How Do You Want to Tell Your Story?

I recently watched Billy Crystal’s 700 Sundays on HBO. It’s an amazing program, like all things Billy Crystal in my opinion, in which the actor/comedian performs the story of his childhood before a live audience. Standing on stage, in front of a makeshift house resembling the one from his youth, he tells of the happy moments, tearful moments, and deliriously funny moments (of course) that filled the first 15 years (700 Sundays) of his life before his father died unexpectedly.

I was immediately taken with his history, his obvious love for family, and his award-winning performance. But what hit me later was the realization, once again, that there are many ways to tell your story.

Crystal is a performer; he chose to share his memoir on stage, live, with lights and props and makeup. The list of credits at the end of his HBO program was extensive, and certainly few of us have the means to tell our stories in such a public and extravagant fashion. But, I’m fairly certain, even if we all had Crystal’s fame, few of us, likely, would replicate his particular mode of delivery. Acting out our childhoods before millions, is not the default option for most of us.

My passion is writing. And so for me, the way I tell stories – for myself and for others – is through writing books (aka – Leaves of Your Life). Many of my colleagues help clients tell their stories on video, creating works of art through digital technology.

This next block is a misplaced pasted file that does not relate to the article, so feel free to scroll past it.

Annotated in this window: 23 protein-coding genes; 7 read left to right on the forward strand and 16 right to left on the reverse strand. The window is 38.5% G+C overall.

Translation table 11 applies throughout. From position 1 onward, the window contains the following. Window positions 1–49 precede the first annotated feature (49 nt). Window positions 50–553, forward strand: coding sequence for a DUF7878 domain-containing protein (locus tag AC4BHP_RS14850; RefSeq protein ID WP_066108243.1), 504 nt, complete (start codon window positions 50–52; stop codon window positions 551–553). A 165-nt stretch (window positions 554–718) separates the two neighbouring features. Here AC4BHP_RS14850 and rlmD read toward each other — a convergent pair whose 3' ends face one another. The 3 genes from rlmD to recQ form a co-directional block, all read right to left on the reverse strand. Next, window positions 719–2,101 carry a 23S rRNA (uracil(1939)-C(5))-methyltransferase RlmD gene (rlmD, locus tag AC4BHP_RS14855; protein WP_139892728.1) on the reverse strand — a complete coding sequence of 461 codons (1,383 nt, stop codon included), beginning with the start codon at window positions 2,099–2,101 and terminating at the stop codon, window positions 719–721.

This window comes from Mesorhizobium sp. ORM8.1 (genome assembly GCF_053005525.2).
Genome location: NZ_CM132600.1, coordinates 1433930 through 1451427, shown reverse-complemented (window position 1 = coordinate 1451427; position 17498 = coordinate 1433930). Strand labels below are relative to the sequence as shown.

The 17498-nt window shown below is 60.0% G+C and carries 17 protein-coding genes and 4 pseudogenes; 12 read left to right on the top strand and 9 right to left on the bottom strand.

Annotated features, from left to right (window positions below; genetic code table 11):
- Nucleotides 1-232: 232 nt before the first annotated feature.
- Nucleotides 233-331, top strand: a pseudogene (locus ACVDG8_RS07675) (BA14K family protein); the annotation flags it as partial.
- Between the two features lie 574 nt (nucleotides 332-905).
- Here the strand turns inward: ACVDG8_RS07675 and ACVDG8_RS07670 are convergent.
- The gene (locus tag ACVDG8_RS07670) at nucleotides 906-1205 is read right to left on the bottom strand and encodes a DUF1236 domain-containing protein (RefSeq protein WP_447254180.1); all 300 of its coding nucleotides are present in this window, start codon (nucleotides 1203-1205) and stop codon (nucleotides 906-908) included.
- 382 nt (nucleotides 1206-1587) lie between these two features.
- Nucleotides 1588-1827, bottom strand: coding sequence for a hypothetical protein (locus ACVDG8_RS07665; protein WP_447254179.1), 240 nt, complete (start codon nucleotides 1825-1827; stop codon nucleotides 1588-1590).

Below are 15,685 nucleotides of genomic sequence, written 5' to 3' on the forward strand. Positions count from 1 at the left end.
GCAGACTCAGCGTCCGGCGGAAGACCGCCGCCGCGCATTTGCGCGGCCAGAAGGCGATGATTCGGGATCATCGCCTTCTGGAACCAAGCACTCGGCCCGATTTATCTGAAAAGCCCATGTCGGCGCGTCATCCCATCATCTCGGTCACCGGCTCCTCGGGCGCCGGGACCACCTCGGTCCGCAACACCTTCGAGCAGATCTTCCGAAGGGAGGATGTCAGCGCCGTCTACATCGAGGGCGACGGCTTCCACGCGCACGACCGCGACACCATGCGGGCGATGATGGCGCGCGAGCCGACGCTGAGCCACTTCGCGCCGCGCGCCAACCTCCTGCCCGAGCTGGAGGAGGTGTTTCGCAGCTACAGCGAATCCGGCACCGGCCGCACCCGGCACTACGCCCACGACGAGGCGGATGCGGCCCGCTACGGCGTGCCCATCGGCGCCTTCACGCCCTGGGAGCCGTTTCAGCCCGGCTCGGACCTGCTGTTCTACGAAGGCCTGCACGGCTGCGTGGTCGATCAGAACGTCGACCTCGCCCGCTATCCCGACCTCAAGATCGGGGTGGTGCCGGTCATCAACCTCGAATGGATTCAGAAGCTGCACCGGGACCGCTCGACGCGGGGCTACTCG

But there are so many possibilities open to those who want to share their memoirs. You could create a scrapbook or photo album with relevant notes on each page. Or write letters to the important people in your life, conveying significant moments from your past and wishes for your family’s future. You could pull together a book of your favorite family recipes and attach recollections along with each dish (“This was my favorite meal when I was a kid, and Mom made it for me on my birthday every year until I turned 19.”). You could make a quilt, containing scraps of important clothing from yesteryear and write a quick memory about each patch.

The options are endless.

How do you want to tell your story? If it’s through a book, and you’d like help, I’d be thrilled to work as your partner in doing so. But if it’s through another medium, please pursue it.

Billy Crystal called 700 Sundays “the most satisfying experience of my career.”

Now it’s your turn.